Starting from Dh1,570 (£350 plus VAT) per night, the rooms are no bargain but they are worth it for the scenery alone. It seems almost a shame going down to ground level but before you do, ask the concierge to make a dinner reservation at London's hottest restaurant, the Chiltern Firehouse.
The Shard is a few minutes walk from Tower Bridge, which has its own unique view of London in the form of a glass walkway 42 metres above the river. To get even closer to it, take a Thames Clipper catamaran, which operates on a scheduled service from the foot of the Shard.
Reservations are not needed and tickets can be paid for by credit card on the pier. Not only are the catamarans quicker than cabs, and have an on-board bar and WiFi, but they also offer a perspective on London which few of the locals even get to see. They go underneath Tower Bridge and give close up views of the buildings beside the river.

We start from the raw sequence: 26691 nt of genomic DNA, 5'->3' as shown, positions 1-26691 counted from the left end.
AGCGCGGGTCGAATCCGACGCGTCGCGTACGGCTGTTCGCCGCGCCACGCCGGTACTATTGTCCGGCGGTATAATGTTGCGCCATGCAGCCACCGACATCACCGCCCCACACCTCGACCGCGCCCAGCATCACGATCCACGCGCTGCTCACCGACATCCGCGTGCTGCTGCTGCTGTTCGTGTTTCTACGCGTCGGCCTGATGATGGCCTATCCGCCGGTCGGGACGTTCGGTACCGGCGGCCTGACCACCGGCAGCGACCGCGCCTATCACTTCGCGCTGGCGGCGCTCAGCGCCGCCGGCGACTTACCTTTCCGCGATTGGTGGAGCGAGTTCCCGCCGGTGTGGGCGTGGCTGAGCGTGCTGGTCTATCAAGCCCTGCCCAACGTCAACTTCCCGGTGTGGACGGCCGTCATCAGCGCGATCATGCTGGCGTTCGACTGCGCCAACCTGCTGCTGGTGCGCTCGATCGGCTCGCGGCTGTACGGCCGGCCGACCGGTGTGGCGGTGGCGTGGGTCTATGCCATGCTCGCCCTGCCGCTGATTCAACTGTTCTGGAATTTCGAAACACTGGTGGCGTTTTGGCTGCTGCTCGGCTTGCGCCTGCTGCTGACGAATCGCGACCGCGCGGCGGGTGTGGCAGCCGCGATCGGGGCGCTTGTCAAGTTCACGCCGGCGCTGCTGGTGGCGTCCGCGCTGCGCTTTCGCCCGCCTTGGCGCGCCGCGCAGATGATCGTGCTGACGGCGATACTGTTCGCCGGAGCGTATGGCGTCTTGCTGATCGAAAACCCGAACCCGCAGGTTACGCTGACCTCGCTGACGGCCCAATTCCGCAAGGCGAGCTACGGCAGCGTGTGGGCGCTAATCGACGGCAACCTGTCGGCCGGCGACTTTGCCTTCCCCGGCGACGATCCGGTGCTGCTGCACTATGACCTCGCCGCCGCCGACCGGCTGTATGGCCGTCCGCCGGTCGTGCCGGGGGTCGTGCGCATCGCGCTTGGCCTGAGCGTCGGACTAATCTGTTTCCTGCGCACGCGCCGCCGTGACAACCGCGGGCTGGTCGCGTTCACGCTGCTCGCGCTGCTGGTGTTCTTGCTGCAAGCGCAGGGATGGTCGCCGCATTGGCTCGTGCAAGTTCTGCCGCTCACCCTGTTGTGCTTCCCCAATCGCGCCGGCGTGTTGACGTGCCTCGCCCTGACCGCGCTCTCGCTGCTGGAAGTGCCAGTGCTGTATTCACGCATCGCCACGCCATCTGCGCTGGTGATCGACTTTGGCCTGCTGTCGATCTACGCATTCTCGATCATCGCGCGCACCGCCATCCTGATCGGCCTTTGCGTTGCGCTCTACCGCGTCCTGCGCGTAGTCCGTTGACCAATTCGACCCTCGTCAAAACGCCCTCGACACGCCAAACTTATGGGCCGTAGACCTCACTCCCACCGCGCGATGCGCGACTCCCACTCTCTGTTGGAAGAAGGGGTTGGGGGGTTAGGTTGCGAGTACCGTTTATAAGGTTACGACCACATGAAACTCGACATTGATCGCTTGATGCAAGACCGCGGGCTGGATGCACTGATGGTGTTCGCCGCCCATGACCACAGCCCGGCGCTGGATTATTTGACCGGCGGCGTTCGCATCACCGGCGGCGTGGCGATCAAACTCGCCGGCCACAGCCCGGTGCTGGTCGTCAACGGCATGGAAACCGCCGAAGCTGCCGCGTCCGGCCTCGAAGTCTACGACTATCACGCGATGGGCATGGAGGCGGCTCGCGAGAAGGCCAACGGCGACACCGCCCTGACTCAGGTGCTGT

In just 10 minutes, you will be at the Embankment, which gives on to Trafalgar Square, famous for its centrepiece Nelson's Column. It commemorates the Battle of Trafalgar in 1805 and is crowned by a statue of British naval officer Horatio Nelson looking towards the Big Ben clock tower. Across the square from Big Ben, you will find Westminster Abbey, the 700-year-old building where Prince William and Kate Middleton got married in 2011. It is also the burial place of numerous figures from Britain's history, so look out for the graves of Sir Isaac Newton, Geoffrey Chaucer and Charles Dickens.
Walking back through Trafalgar Square will take you to Leicester Square, an entertainment spot filled with cinemas, nightclubs and casinos. Some of London's most renowned shops are next door on Regent Street. The flagship is Liberty's, a department store famed for its craft ware and graphic prints.